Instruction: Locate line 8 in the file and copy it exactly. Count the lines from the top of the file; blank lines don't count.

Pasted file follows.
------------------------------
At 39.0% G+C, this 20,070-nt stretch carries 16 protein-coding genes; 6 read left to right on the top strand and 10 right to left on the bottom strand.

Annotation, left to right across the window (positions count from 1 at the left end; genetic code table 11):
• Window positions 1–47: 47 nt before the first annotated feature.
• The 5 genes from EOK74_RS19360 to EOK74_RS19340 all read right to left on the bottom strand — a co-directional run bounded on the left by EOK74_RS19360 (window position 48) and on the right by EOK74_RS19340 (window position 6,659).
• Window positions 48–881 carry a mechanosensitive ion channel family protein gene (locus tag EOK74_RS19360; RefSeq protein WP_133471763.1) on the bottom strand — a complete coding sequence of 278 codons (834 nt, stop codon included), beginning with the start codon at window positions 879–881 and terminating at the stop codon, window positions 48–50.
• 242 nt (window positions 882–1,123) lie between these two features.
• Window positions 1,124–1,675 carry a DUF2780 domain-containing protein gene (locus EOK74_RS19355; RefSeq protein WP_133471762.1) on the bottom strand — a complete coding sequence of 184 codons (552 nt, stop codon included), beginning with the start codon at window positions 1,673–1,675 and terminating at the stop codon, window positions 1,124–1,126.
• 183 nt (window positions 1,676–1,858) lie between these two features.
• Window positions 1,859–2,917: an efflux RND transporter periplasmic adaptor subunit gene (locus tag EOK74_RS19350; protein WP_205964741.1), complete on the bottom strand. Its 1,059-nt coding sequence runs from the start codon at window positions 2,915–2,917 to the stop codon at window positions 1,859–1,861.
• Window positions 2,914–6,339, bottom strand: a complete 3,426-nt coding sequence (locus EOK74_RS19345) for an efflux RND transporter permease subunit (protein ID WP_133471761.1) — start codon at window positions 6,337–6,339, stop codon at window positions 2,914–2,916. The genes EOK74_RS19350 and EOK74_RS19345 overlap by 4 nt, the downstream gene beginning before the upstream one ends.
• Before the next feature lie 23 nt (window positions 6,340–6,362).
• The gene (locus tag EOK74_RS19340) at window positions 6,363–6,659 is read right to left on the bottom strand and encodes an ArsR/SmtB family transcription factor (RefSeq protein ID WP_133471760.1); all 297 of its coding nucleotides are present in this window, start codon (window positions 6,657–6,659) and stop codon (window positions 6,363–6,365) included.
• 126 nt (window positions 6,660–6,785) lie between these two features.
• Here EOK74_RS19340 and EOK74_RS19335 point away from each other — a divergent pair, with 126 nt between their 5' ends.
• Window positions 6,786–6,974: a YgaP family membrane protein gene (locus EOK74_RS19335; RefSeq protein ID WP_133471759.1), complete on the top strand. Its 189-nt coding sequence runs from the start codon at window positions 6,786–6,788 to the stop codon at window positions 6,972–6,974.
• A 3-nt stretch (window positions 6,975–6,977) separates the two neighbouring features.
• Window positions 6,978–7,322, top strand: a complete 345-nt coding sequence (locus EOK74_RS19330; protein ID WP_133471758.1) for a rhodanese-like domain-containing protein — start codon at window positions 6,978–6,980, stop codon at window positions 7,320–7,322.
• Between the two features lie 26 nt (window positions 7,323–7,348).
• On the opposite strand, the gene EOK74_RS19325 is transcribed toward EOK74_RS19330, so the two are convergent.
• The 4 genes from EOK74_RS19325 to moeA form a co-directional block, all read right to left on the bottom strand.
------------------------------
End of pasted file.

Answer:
• 183 nt (window positions 1,676–1,858) lie between these two features.